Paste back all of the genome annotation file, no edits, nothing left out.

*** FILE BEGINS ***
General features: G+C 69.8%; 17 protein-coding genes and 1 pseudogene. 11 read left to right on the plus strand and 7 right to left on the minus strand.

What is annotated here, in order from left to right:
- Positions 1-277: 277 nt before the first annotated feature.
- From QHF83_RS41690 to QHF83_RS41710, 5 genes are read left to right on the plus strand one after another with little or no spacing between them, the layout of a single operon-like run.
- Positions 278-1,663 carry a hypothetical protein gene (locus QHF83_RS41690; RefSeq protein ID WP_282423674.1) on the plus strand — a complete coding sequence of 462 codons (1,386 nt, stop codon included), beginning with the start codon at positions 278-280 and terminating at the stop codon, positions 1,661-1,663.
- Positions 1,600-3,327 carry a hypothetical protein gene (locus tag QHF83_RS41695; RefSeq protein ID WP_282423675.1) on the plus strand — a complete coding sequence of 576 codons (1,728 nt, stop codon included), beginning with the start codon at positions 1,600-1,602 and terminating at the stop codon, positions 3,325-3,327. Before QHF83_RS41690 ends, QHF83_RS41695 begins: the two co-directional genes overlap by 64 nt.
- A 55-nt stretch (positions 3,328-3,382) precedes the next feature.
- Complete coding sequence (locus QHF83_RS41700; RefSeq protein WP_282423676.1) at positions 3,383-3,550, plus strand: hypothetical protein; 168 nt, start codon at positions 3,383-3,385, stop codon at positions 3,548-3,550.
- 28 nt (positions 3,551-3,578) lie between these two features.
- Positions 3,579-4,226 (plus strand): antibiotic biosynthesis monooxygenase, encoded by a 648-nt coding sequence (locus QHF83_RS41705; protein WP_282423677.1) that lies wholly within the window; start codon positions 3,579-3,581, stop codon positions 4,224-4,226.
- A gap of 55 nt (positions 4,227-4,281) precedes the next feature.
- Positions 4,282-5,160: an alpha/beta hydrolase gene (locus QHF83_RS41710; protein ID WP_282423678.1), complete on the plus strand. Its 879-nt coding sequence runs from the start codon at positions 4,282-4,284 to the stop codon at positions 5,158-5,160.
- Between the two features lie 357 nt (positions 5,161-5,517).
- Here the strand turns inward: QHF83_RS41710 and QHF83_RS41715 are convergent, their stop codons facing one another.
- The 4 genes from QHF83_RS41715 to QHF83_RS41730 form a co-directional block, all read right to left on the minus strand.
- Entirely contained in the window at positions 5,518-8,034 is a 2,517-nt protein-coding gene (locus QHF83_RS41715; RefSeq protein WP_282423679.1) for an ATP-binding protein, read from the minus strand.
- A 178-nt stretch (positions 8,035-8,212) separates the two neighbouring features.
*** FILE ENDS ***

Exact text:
General features: G+C 69.8%; 17 protein-coding genes and 1 pseudogene. 11 read left to right on the plus strand and 7 right to left on the minus strand.

What is annotated here, in order from left to right:
- Positions 1-277: 277 nt before the first annotated feature.
- From QHF83_RS41690 to QHF83_RS41710, 5 genes are read left to right on the plus strand one after another with little or no spacing between them, the layout of a single operon-like run.
- Positions 278-1,663 carry a hypothetical protein gene (locus QHF83_RS41690; RefSeq protein ID WP_282423674.1) on the plus strand — a complete coding sequence of 462 codons (1,386 nt, stop codon included), beginning with the start codon at positions 278-280 and terminating at the stop codon, positions 1,661-1,663.
- Positions 1,600-3,327 carry a hypothetical protein gene (locus tag QHF83_RS41695; RefSeq protein ID WP_282423675.1) on the plus strand — a complete coding sequence of 576 codons (1,728 nt, stop codon included), beginning with the start codon at positions 1,600-1,602 and terminating at the stop codon, positions 3,325-3,327. Before QHF83_RS41690 ends, QHF83_RS41695 begins: the two co-directional genes overlap by 64 nt.
- A 55-nt stretch (positions 3,328-3,382) precedes the next feature.
- Complete coding sequence (locus QHF83_RS41700; RefSeq protein WP_282423676.1) at positions 3,383-3,550, plus strand: hypothetical protein; 168 nt, start codon at positions 3,383-3,385, stop codon at positions 3,548-3,550.
- 28 nt (positions 3,551-3,578) lie between these two features.
- Positions 3,579-4,226 (plus strand): antibiotic biosynthesis monooxygenase, encoded by a 648-nt coding sequence (locus QHF83_RS41705; protein WP_282423677.1) that lies wholly within the window; start codon positions 3,579-3,581, stop codon positions 4,224-4,226.
- A gap of 55 nt (positions 4,227-4,281) precedes the next feature.
- Positions 4,282-5,160: an alpha/beta hydrolase gene (locus QHF83_RS41710; protein ID WP_282423678.1), complete on the plus strand. Its 879-nt coding sequence runs from the start codon at positions 4,282-4,284 to the stop codon at positions 5,158-5,160.
- Between the two features lie 357 nt (positions 5,161-5,517).
- Here the strand turns inward: QHF83_RS41710 and QHF83_RS41715 are convergent, their stop codons facing one another.
- The 4 genes from QHF83_RS41715 to QHF83_RS41730 form a co-directional block, all read right to left on the minus strand.
- Entirely contained in the window at positions 5,518-8,034 is a 2,517-nt protein-coding gene (locus QHF83_RS41715; RefSeq protein WP_282423679.1) for an ATP-binding protein, read from the minus strand.
- A 178-nt stretch (positions 8,035-8,212) separates the two neighbouring features.